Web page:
Context: Fred Wilson
Fred Wilson is an artist with a keen to the beauty and ugliness, especially the re-definition of these two contrast terms. Although with a studio art background, he claimed that creating new contexts for the existing art and artifacts in the museum is more fascinating. By only manipulating the position of chairs, lighting, and wall labels, he could change the entire relationship, which evokes more thoughts from viewers about the complex topic of ‘beauty and ugliness’.
His work is inspiring and shocking for me at the same time. Using the subtlest actions/movements creates the greatest impact. Maybe the minor change in the history, we would also have a great change regarding to the value of beauty, ugliness, and other moral values.
Material: Nicholas Hlobos
“What are things you care about? Take notes on yourself and your motivations. What kinds of conversation topics hold your attention? What resonates?”
Using the masculine material, leather, tearing them apart and then sewing, connecting back together, with the audacious red threads. The artist employs all these symbols to remind where he comes from and his identity as a gay African in the United States.
I always have a personal favor for the complex systems/problems/automation in the future. Especially, I am intrigued to the human-automation interaction in a complex setting. Such as, how could people trust a highly autonomous vehicle? As the auditory assistants become prevalent, such as Alexa and Google home, should we be polite to the virtual assistants (e.g. say “please”) or at least teach children to be polite while demanding the systems to do things for us? In a highly digital social world, are we connecting with our friends or are we connecting our ideal images?
Sound. Instead of talking about Susan Philpsz. I want to talk about some research projects which might be helpful for my future art projects/research in general.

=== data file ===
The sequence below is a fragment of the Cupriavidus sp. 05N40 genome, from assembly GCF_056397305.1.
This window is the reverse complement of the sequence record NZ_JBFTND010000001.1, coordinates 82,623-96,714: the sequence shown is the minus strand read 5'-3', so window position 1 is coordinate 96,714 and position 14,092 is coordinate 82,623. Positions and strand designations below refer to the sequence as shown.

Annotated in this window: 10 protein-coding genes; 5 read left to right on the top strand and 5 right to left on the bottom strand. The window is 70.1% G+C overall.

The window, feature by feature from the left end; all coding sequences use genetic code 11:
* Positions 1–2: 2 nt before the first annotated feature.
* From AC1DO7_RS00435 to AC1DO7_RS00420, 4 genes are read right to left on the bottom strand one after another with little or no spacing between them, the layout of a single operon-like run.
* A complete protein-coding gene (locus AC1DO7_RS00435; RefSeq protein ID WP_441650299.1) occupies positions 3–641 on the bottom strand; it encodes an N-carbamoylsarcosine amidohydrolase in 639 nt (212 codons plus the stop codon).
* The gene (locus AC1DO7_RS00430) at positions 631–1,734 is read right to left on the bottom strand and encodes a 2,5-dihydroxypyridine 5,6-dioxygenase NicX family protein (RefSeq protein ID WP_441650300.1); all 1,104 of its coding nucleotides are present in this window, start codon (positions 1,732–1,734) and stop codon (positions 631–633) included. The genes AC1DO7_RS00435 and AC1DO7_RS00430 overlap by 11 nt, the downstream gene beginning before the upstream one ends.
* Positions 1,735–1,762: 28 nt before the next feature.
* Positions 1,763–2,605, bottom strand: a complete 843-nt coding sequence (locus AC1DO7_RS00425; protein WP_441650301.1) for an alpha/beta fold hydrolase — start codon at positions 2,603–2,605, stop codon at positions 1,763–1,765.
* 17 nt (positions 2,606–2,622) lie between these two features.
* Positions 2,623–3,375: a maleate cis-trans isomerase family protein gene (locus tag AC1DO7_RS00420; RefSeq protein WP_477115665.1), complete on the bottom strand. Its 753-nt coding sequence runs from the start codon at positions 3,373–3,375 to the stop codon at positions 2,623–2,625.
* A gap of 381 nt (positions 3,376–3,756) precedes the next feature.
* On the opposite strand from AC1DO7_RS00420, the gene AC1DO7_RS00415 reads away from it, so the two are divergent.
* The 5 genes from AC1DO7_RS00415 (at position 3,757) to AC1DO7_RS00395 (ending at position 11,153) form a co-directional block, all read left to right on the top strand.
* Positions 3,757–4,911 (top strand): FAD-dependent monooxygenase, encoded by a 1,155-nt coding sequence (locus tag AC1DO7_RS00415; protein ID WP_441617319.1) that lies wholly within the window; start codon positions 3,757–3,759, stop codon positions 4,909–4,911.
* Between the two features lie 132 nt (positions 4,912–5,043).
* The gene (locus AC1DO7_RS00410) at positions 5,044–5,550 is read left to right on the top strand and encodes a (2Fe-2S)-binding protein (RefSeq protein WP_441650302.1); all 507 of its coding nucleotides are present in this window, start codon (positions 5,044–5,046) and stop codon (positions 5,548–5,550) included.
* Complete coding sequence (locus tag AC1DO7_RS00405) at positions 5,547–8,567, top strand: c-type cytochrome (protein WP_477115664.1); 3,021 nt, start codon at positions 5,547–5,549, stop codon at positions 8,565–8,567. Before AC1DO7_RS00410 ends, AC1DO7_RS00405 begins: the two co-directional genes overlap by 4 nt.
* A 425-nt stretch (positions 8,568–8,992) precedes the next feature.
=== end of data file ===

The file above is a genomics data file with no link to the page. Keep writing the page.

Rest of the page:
In our lab, we did sonificiation work, which is mapping data into non-speech sound. Visualization is seeing with your eyes; sonification is seeing/perceiving with your ears. Many artists and researchers use this method to transcribe some traditional data into a novel experience. For example, solar eclipse day last year, our lab people mapped the real-time data into the sound and played as background music in the campus, which broadens the sensory experience for the general population and also opens the possibility for the visually impaired group to perceive the situation.
Light & Material& Movement: Janet Echelman
The concept of the artwork stems from scientific data sets of the 2010 Chilean earthquake and tsunami, and the notion that we are all connected between the earth’s natural systems. Studio Echelman generated the 3D form for the sculpture using NASA and NOAA data that measured the effects of the earthquake including tsunami wave heights across the oceanic expanse. The resulting vibrations momentarily sped up the earth’s rotation, shortening the length of the day by 1.26 micro-seconds, which became the catalyst for the 1.26 sculpture.
The sculpture is completely soft and constructed from two types of technical fiber, making it lightweight enough to lace directly into existing structures without extra reinforcement.
Ultra highmolecular weight polyethylene (UHMWPE), a fiber more than 15 times stronger than steel by weight, makes up the structural portion of the artwork. Custom color blends of high-tenacity polyester braided twines make up the remainder of the sculptural net. Echelman combines these with programmed colored light to create the final artwork.”
I am intrigued by the dramatic structure, illuminated light and movement with the changing of the wind.